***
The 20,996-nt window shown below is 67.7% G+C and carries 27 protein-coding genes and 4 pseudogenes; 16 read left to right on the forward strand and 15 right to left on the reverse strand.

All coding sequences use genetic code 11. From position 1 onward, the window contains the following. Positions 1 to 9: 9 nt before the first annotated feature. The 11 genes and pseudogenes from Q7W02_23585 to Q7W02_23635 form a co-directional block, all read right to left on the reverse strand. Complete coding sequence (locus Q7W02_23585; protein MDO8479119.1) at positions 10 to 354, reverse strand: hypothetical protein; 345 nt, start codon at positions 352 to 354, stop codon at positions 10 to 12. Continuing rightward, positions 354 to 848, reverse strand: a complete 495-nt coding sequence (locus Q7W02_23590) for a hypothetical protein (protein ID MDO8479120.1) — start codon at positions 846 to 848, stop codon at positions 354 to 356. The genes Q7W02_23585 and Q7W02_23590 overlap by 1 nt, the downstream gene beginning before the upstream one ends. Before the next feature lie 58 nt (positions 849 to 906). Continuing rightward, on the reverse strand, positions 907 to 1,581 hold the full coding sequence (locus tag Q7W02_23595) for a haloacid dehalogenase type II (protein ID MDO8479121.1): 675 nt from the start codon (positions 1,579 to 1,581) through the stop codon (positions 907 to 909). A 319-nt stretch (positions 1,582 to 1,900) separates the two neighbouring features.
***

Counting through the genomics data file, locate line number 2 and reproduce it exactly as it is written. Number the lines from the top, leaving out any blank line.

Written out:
All coding sequences use genetic code 11. From position 1 onward, the window contains the following. Positions 1 to 9: 9 nt before the first annotated feature. The 11 genes and pseudogenes from Q7W02_23585 to Q7W02_23635 form a co-directional block, all read right to left on the reverse strand. Complete coding sequence (locus Q7W02_23585; protein MDO8479119.1) at positions 10 to 354, reverse strand: hypothetical protein; 345 nt, start codon at positions 352 to 354, stop codon at positions 10 to 12. Continuing rightward, positions 354 to 848, reverse strand: a complete 495-nt coding sequence (locus Q7W02_23590) for a hypothetical protein (protein ID MDO8479120.1) — start codon at positions 846 to 848, stop codon at positions 354 to 356. The genes Q7W02_23585 and Q7W02_23590 overlap by 1 nt, the downstream gene beginning before the upstream one ends. Before the next feature lie 58 nt (positions 849 to 906). Continuing rightward, on the reverse strand, positions 907 to 1,581 hold the full coding sequence (locus tag Q7W02_23595) for a haloacid dehalogenase type II (protein ID MDO8479121.1): 675 nt from the start codon (positions 1,579 to 1,581) through the stop codon (positions 907 to 909). A 319-nt stretch (positions 1,582 to 1,900) separates the two neighbouring features.